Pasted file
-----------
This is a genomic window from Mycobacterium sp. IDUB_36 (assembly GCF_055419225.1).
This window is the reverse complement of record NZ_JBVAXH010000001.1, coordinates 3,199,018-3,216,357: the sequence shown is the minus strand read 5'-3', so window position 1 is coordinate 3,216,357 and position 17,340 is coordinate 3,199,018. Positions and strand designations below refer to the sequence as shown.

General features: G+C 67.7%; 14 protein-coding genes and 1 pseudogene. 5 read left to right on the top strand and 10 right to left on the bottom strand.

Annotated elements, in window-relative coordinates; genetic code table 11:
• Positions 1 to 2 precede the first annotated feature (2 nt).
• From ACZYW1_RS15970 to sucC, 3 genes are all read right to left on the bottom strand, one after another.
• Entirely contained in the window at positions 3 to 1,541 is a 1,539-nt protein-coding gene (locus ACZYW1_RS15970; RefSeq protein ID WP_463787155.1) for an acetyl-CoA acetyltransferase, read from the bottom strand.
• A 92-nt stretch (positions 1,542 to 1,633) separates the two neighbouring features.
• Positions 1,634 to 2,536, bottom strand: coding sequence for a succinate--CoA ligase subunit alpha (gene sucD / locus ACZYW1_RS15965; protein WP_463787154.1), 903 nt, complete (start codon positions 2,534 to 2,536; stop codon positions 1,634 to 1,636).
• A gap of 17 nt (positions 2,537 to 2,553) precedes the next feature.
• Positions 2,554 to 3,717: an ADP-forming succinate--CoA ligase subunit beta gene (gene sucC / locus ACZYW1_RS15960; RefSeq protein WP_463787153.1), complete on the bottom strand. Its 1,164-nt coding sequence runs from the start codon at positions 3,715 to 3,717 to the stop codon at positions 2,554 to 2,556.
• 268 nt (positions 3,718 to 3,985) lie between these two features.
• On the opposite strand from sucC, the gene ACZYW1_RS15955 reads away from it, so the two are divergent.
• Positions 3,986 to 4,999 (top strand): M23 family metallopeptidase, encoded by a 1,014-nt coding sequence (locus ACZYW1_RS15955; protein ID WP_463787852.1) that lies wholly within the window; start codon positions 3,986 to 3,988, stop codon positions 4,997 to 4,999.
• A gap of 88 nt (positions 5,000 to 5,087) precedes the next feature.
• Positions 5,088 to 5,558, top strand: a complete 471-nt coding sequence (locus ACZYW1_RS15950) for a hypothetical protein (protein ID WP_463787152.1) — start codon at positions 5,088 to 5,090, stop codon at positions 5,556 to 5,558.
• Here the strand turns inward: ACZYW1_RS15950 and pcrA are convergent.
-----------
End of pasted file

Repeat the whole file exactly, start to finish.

This is a genomic window from Mycobacterium sp. IDUB_36 (assembly GCF_055419225.1).
This window is the reverse complement of record NZ_JBVAXH010000001.1, coordinates 3,199,018-3,216,357: the sequence shown is the minus strand read 5'-3', so window position 1 is coordinate 3,216,357 and position 17,340 is coordinate 3,199,018. Positions and strand designations below refer to the sequence as shown.

General features: G+C 67.7%; 14 protein-coding genes and 1 pseudogene. 5 read left to right on the top strand and 10 right to left on the bottom strand.

Annotated elements, in window-relative coordinates; genetic code table 11:
• Positions 1 to 2 precede the first annotated feature (2 nt).
• From ACZYW1_RS15970 to sucC, 3 genes are all read right to left on the bottom strand, one after another.
• Entirely contained in the window at positions 3 to 1,541 is a 1,539-nt protein-coding gene (locus ACZYW1_RS15970; RefSeq protein ID WP_463787155.1) for an acetyl-CoA acetyltransferase, read from the bottom strand.
• A 92-nt stretch (positions 1,542 to 1,633) separates the two neighbouring features.
• Positions 1,634 to 2,536, bottom strand: coding sequence for a succinate--CoA ligase subunit alpha (gene sucD / locus ACZYW1_RS15965; protein WP_463787154.1), 903 nt, complete (start codon positions 2,534 to 2,536; stop codon positions 1,634 to 1,636).
• A gap of 17 nt (positions 2,537 to 2,553) precedes the next feature.
• Positions 2,554 to 3,717: an ADP-forming succinate--CoA ligase subunit beta gene (gene sucC / locus ACZYW1_RS15960; RefSeq protein WP_463787153.1), complete on the bottom strand. Its 1,164-nt coding sequence runs from the start codon at positions 3,715 to 3,717 to the stop codon at positions 2,554 to 2,556.
• 268 nt (positions 3,718 to 3,985) lie between these two features.
• On the opposite strand from sucC, the gene ACZYW1_RS15955 reads away from it, so the two are divergent.
• Positions 3,986 to 4,999 (top strand): M23 family metallopeptidase, encoded by a 1,014-nt coding sequence (locus ACZYW1_RS15955; protein ID WP_463787852.1) that lies wholly within the window; start codon positions 3,986 to 3,988, stop codon positions 4,997 to 4,999.
• A gap of 88 nt (positions 5,000 to 5,087) precedes the next feature.
• Positions 5,088 to 5,558, top strand: a complete 471-nt coding sequence (locus ACZYW1_RS15950) for a hypothetical protein (protein ID WP_463787152.1) — start codon at positions 5,088 to 5,090, stop codon at positions 5,556 to 5,558.
• Here the strand turns inward: ACZYW1_RS15950 and pcrA are convergent.